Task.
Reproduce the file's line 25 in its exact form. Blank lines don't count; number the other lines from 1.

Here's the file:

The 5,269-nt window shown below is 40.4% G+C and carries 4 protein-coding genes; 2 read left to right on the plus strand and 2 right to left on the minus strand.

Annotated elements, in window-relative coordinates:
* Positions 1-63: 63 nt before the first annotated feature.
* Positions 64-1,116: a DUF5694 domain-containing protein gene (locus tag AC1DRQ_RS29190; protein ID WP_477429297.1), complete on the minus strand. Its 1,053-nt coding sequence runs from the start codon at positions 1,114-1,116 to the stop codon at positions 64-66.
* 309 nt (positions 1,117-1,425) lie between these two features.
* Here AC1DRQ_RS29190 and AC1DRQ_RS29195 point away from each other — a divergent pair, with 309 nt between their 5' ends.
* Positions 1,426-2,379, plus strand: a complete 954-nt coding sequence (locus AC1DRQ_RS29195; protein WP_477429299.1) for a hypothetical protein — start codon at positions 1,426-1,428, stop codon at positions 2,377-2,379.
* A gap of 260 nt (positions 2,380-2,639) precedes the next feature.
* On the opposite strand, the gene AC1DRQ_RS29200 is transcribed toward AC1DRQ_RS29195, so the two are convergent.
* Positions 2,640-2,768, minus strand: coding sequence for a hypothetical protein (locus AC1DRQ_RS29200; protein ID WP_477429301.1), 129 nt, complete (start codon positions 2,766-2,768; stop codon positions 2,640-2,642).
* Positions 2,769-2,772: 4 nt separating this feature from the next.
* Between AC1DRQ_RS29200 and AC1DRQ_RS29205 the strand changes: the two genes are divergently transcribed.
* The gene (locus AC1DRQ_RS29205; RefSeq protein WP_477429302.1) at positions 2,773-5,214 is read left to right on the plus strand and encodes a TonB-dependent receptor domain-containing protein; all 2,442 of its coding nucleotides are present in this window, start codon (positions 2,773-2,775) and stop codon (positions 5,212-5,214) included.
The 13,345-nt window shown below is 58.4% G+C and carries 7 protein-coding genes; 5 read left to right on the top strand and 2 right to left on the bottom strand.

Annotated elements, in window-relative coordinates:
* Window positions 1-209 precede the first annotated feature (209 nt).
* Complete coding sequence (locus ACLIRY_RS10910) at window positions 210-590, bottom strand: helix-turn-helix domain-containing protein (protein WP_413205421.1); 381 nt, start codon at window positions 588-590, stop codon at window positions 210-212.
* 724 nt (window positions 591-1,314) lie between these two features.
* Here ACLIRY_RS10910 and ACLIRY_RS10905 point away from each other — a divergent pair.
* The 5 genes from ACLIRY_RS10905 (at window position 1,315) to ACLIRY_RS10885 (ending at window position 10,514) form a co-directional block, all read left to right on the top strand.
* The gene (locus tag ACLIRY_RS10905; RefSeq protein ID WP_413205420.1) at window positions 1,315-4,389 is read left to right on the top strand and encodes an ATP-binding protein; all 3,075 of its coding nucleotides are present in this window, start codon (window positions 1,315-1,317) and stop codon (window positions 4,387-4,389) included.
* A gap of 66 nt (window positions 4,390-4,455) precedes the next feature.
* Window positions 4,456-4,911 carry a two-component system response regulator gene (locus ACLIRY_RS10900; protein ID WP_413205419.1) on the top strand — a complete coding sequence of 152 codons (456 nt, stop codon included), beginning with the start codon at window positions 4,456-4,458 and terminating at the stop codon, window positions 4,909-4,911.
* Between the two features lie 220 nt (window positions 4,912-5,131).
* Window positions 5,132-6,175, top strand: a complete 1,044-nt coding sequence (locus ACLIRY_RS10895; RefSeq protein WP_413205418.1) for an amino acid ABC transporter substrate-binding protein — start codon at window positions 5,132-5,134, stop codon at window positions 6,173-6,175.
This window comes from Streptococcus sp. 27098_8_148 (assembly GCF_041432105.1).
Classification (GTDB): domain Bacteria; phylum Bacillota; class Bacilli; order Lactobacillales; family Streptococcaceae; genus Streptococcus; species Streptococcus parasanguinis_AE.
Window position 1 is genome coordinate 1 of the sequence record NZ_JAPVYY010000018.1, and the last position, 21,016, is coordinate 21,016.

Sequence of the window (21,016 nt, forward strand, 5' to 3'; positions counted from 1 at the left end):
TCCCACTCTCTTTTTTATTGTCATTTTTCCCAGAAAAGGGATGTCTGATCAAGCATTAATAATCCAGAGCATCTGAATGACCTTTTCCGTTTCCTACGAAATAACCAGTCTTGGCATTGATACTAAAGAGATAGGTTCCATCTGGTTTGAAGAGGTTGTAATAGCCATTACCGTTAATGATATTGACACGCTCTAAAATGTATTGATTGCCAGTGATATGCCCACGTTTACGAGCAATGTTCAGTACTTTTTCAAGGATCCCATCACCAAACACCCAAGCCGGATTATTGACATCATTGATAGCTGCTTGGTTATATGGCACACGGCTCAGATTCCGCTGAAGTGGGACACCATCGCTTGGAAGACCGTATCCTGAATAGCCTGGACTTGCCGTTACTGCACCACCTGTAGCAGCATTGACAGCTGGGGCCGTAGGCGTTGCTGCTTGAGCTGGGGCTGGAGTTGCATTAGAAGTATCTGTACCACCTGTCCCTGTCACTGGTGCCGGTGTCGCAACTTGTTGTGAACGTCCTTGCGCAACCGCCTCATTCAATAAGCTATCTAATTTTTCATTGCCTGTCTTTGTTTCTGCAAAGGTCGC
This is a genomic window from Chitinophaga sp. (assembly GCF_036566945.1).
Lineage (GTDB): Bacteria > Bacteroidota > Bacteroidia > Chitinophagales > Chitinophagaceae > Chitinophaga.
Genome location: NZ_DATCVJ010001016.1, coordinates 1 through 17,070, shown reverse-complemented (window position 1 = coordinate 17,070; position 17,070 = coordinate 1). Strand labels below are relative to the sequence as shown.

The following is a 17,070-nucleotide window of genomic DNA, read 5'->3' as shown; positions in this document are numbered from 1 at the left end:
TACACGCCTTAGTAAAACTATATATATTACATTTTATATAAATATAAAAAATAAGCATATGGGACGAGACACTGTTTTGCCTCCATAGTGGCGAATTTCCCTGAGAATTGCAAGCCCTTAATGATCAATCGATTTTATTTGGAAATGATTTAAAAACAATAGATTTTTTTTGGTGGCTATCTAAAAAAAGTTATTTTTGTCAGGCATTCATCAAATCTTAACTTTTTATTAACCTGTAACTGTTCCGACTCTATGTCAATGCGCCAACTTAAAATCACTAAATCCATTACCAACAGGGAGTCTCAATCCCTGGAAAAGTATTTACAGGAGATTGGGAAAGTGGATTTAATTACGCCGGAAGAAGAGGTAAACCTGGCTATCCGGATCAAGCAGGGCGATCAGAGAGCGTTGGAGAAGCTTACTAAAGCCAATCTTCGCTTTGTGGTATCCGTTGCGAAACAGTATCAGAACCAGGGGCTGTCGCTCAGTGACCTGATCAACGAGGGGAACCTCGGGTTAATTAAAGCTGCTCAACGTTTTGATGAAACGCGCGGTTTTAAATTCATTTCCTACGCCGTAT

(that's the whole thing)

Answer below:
* Window positions 5,132-6,175, top strand: a complete 1,044-nt coding sequence (locus ACLIRY_RS10895; RefSeq protein WP_413205418.1) for an amino acid ABC transporter substrate-binding protein — start codon at window positions 5,132-5,134, stop codon at window positions 6,173-6,175.